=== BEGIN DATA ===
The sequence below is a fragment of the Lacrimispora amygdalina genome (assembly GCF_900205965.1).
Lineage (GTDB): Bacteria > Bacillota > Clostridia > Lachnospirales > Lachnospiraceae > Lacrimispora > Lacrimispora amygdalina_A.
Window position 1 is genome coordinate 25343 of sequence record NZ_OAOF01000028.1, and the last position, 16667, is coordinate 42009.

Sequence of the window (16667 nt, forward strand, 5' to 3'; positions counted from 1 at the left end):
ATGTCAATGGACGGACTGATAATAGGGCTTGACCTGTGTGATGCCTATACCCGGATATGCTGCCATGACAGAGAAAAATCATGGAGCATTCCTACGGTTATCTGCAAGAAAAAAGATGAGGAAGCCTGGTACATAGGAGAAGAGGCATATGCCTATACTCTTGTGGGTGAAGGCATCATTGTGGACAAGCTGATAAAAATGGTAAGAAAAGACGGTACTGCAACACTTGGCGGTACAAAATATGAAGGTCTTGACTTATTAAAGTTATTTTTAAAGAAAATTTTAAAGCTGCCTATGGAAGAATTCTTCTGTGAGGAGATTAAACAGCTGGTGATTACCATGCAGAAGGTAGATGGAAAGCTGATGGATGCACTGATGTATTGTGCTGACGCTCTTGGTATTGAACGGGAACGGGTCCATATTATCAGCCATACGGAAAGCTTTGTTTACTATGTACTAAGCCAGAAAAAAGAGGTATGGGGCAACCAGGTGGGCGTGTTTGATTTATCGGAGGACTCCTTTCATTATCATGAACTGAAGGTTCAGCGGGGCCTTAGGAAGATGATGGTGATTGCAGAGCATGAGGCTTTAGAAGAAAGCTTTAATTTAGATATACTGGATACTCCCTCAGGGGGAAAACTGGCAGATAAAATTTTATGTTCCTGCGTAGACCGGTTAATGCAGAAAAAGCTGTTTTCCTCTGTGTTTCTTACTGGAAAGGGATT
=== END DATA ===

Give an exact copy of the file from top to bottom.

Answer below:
The sequence below is a fragment of the Lacrimispora amygdalina genome (assembly GCF_900205965.1).
Lineage (GTDB): Bacteria > Bacillota > Clostridia > Lachnospirales > Lachnospiraceae > Lacrimispora > Lacrimispora amygdalina_A.
Window position 1 is genome coordinate 25343 of sequence record NZ_OAOF01000028.1, and the last position, 16667, is coordinate 42009.

Sequence of the window (16667 nt, forward strand, 5' to 3'; positions counted from 1 at the left end):
ATGTCAATGGACGGACTGATAATAGGGCTTGACCTGTGTGATGCCTATACCCGGATATGCTGCCATGACAGAGAAAAATCATGGAGCATTCCTACGGTTATCTGCAAGAAAAAAGATGAGGAAGCCTGGTACATAGGAGAAGAGGCATATGCCTATACTCTTGTGGGTGAAGGCATCATTGTGGACAAGCTGATAAAAATGGTAAGAAAAGACGGTACTGCAACACTTGGCGGTACAAAATATGAAGGTCTTGACTTATTAAAGTTATTTTTAAAGAAAATTTTAAAGCTGCCTATGGAAGAATTCTTCTGTGAGGAGATTAAACAGCTGGTGATTACCATGCAGAAGGTAGATGGAAAGCTGATGGATGCACTGATGTATTGTGCTGACGCTCTTGGTATTGAACGGGAACGGGTCCATATTATCAGCCATACGGAAAGCTTTGTTTACTATGTACTAAGCCAGAAAAAAGAGGTATGGGGCAACCAGGTGGGCGTGTTTGATTTATCGGAGGACTCCTTTCATTATCATGAACTGAAGGTTCAGCGGGGCCTTAGGAAGATGATGGTGATTGCAGAGCATGAGGCTTTAGAAGAAAGCTTTAATTTAGATATACTGGATACTCCCTCAGGGGGAAAACTGGCAGATAAAATTTTATGTTCCTGCGTAGACCGGTTAATGCAGAAAAAGCTGTTTTCCTCTGTGTTTCTTACTGGAAAGGGATT